At this point in electronic music history, Reese Bass is inescapable, and there is no denying its cultural impact and importance of it over the past decades; it goes through phases (pun intended) but always comes back around, I see out to make the simplest (fewest Max objects) but impactful Reese Bass in MaxMSP.
A Little History
Reese Bass refers to a particular style of synthesized bass sound that is highly characteristic of various electronic music genres, especially drum and bass, jungle, and dubstep. The term “Reese” derives from the artist Kevin “Reese” Saunderson, who used a similar sound in the track “Just Want Another Chance,” released in 1988.
Structure and Synthesis of Reese Bass
The Reese Bass sound is typically generated using subtractive synthesis, where one or more sawtooth or square waveforms are detuned and often slightly phase-shifted. This interaction results in the characteristic “beating” or “phasing” sound of the Reese Bass. It produces a complex and rich timbre that can vary dramatically depending on the precise settings used.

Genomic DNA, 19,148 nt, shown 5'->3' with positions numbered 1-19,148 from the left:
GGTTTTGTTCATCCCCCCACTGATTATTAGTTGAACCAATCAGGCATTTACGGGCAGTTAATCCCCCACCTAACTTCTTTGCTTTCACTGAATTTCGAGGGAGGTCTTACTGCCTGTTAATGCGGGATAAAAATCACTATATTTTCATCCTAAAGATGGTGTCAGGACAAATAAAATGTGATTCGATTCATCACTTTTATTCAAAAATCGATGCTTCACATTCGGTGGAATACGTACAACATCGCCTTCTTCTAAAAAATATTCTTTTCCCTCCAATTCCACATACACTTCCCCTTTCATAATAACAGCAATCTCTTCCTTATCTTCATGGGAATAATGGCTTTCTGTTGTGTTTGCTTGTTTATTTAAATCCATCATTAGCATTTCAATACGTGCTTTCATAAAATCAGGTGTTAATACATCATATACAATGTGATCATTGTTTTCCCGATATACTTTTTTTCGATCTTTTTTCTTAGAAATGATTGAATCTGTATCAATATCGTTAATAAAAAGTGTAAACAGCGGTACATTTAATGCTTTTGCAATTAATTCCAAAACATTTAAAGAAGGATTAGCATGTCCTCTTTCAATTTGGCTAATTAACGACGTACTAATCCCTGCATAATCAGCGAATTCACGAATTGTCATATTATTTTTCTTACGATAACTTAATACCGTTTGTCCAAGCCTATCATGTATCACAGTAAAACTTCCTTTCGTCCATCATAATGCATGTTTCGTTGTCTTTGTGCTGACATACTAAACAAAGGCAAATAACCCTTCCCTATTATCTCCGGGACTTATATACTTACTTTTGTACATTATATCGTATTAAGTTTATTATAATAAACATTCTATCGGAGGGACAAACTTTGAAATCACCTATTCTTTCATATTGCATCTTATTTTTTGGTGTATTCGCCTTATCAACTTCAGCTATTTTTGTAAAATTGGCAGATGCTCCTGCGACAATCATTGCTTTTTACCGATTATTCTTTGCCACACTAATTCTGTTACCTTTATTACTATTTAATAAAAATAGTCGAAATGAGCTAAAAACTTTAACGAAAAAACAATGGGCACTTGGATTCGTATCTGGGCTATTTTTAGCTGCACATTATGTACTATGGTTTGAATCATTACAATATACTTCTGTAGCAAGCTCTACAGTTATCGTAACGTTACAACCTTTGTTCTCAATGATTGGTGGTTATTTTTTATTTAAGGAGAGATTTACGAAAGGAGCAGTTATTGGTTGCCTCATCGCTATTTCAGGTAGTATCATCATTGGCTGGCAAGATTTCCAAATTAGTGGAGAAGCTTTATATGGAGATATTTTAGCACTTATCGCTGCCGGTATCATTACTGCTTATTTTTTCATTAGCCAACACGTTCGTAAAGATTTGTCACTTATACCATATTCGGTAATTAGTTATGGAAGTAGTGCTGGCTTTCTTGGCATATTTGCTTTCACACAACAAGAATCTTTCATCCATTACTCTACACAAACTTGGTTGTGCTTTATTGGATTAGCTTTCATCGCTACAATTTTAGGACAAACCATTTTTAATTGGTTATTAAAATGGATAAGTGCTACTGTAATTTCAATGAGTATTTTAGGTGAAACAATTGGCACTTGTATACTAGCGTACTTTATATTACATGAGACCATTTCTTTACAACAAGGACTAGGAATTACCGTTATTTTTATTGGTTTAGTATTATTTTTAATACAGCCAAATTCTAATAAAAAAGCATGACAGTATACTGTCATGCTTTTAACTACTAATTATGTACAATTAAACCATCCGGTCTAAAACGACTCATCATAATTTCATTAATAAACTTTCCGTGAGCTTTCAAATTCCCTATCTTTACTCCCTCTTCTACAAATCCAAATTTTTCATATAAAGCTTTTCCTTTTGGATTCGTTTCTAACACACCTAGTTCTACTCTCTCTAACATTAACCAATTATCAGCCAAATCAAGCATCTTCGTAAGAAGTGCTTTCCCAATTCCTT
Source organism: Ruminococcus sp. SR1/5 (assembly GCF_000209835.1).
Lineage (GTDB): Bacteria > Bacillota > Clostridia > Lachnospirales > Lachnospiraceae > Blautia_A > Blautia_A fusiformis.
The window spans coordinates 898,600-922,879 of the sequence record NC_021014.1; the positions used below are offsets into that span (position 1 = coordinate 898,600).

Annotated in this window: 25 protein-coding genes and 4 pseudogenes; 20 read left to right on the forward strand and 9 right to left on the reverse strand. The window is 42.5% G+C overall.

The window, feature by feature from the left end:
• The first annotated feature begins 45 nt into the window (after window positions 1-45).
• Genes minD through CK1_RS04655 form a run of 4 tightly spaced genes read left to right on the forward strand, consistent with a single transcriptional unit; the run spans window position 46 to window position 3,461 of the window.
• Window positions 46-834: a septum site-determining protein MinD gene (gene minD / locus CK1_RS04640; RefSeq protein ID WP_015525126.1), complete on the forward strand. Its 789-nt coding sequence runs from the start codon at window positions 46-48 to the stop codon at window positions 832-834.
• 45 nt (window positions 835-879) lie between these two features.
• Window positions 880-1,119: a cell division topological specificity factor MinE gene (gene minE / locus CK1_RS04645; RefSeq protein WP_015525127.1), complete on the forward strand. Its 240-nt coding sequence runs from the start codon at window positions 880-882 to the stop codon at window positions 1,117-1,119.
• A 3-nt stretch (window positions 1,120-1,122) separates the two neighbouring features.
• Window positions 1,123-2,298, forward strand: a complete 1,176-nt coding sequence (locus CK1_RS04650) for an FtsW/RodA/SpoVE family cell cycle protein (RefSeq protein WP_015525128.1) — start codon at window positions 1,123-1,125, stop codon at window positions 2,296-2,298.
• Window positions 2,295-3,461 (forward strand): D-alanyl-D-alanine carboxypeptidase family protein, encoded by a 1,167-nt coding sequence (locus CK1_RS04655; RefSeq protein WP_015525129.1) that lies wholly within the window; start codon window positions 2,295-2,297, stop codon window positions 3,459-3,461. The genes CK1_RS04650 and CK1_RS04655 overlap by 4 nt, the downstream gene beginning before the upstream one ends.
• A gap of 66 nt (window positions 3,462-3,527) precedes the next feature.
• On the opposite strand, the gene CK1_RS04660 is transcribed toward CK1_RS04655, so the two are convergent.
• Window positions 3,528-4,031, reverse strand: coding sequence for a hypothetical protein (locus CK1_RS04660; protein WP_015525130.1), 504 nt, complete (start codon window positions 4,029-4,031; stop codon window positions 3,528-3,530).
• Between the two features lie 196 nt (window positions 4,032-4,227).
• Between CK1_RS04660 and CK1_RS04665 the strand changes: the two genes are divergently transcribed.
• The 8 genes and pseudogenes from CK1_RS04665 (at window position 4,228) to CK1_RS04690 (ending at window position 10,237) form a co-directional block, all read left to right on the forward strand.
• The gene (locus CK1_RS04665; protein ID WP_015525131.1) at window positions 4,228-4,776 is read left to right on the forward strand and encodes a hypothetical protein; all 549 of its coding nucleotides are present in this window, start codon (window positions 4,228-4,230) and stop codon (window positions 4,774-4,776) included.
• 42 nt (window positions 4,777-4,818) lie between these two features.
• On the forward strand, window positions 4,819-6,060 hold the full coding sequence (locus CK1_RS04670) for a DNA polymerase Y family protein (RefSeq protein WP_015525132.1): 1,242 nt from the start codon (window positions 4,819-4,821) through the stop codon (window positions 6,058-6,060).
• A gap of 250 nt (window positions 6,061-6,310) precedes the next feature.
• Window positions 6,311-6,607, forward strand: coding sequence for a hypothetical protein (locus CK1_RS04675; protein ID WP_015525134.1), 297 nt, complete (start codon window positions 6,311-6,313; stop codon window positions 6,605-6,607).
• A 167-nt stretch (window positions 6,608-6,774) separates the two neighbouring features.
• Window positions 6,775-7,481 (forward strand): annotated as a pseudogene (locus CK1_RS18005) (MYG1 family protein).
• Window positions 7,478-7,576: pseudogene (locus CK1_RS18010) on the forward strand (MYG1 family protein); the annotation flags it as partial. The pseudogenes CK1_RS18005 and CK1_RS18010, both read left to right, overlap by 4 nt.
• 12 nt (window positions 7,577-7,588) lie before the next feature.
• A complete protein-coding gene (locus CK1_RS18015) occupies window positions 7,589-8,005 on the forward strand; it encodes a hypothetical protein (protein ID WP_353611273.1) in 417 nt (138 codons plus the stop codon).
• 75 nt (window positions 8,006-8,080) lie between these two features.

- Oscillators: At least two detuned oscillators are required. The detuning creates a fluctuation in the amplitude, leading to the characteristic movement or “wobble” of the sound.
- Filtering: A low-pass filter can be applied to shape the harmonic content of the sound. This can be modulated over time using an envelope or a low-frequency oscillator (LFO) to create movement within the sound.
- Saturation and Distortion: Adding saturation and distortion can further harmonically enrich the sound, giving it more presence and character.
- Chorus and Spatial Effects: Chorus or unison effects can be added to widen the stereo image of the sound and add additional complexity.
- Modulation: Modulating parameters like the filter cutoff, resonance, or detuning amount using envelopes, LFOs, or velocity can add expressiveness and make the sound more dynamic.
MaxMSP Reese Bass
The magic here is deviate into [mc.saw~] That’s pretty much it; MC makes it really easy to make a Reese Bass. The mc.gen~ if literally just folding the signal (inside), the [mc.cycle~] and [mc.sig~] is providing modulation, [mc.lores~] for filtering (low-pass), [mc.mixdown~] to get the 16-voices down to two voices, and the classic [mc.degrade~] for distortion, clipping & saturation – have fun! 🙂